According to Scott H. Young, in his excellent book Ultralearning, there are three types of feedback that we typically receive as we are learning, but one of them is the toughest to find and the one that is often the most effective.
The first kind of feedback is one we are all familiar with – Outcome Feedback. It tells you generally how you are doing but doesn’t offer ideas on how you can improve. This type of feedback includes things such as a grade on a test, pass/fail, applause (or lack of it) after a speech, and so on. While it is helpful, it doesn’t really give you specifics on how to become better.
The second type of feedback he calls Informational Feedback. This tells you when something is incorrect or wrong but does not give you any information about how to fix what is wrong. Scott gives the example of him trying to speak a foreign language to a native speaker, and only receives a confused stare in return. He obviously knew what he said was somehow incorrect, but the feedback (confused stare) did not tell him what he was getting wrong. Again, it tells you that something is wrong, but not specifically what was wrong and how to fix it.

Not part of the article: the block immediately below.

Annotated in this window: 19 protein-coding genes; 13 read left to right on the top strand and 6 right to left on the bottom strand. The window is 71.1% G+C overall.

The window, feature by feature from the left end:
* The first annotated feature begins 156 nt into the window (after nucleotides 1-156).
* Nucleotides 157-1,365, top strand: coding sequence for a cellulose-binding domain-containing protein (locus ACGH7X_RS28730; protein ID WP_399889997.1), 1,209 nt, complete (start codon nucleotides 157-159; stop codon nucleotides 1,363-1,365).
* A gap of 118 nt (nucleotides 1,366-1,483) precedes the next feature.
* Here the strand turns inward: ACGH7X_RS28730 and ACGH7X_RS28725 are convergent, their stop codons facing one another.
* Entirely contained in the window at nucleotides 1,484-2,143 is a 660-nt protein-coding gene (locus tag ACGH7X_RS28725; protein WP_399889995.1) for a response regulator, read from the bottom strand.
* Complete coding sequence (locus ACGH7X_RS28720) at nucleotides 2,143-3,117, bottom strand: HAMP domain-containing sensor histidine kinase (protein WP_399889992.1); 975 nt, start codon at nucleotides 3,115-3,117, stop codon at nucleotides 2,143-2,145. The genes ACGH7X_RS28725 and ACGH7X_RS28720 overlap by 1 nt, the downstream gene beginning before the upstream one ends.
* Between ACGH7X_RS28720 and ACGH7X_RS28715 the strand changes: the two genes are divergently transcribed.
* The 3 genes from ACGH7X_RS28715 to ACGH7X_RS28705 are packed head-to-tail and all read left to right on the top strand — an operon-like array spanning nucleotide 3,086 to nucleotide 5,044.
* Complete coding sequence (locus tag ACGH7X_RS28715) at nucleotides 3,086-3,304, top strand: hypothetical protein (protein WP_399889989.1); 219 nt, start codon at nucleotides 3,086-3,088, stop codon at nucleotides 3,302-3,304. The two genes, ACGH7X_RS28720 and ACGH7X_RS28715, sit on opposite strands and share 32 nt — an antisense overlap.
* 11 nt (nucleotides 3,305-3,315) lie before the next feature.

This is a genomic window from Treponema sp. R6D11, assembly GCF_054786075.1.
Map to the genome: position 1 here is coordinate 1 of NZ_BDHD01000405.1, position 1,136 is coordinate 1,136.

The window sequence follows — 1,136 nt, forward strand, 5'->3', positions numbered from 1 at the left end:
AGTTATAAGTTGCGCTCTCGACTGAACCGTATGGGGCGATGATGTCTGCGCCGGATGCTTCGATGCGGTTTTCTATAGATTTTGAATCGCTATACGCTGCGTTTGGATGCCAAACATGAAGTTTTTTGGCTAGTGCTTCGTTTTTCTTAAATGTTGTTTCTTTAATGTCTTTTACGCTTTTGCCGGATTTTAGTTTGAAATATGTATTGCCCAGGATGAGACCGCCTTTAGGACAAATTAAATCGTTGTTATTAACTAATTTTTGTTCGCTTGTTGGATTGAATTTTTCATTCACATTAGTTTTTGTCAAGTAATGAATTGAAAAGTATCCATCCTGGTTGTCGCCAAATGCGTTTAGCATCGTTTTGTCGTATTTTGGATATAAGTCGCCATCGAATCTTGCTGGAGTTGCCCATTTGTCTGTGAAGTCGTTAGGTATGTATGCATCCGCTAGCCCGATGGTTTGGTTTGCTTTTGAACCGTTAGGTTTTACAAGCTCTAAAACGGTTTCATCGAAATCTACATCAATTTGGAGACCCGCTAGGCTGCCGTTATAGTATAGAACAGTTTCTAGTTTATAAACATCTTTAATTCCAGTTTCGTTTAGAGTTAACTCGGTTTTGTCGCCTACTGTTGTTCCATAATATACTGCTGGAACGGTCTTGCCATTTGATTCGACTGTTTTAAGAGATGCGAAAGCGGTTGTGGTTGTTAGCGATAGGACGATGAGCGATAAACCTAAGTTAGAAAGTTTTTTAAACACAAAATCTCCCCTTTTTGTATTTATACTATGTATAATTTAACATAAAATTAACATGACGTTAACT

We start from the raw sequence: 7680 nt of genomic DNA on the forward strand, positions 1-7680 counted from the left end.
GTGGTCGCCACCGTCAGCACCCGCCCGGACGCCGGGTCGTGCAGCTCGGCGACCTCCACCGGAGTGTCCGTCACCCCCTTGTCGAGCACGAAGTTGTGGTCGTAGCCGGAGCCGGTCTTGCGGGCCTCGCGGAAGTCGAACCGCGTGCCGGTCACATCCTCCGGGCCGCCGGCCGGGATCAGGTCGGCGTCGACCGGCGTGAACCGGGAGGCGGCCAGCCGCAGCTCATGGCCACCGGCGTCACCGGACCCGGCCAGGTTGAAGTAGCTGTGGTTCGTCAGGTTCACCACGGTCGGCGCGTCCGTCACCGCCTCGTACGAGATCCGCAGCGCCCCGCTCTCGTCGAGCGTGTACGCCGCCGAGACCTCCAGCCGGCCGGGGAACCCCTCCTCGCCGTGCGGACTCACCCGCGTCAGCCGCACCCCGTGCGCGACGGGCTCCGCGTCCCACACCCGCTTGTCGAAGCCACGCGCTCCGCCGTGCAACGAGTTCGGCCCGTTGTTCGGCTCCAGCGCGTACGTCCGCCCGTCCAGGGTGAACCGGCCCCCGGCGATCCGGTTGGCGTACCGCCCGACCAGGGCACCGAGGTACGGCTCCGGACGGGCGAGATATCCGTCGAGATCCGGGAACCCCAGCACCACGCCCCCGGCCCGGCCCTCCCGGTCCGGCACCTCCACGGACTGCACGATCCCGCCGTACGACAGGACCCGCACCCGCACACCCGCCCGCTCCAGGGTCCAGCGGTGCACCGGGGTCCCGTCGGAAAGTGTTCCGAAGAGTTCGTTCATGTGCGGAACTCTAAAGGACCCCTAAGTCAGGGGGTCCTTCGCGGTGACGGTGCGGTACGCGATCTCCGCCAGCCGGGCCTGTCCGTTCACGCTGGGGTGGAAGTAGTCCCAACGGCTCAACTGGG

Scott says (and I wholeheartedly agree) that Corrective Feedback is by far the most effective form of feedback. The reason this feedback is tougher to find is that it usually comes from a coach, mentor, or teacher. Corrective feedback is not only informative, but it is also useable to the person receiving the feedback. Not only do you learn what is wrong or needs improving, you also learn how to correct what is wrong.
In the workplace, I am of the opinion that this is the kind of feedback that we need from our leaders. It is easy to tell someone that something is wrong, but what is most valuable, and often more difficult, is to help people correct what is wrong. This is one of the reasons, I advocate for “coaching leadership” in the workplace. As leaders, we should be coaching those that we lead. Not only pointing out what is “wrong”, but then also coaching them as to how to be even better.
Once again, in my opinion Ultralearning is an excellent book and worth your time to read.
Young, Scott H. (2019). Ultralearning: Master Hard Skills, Outsmart the Competition, and Accelerate Your Career. HarperCollins Publishers, New York, NY.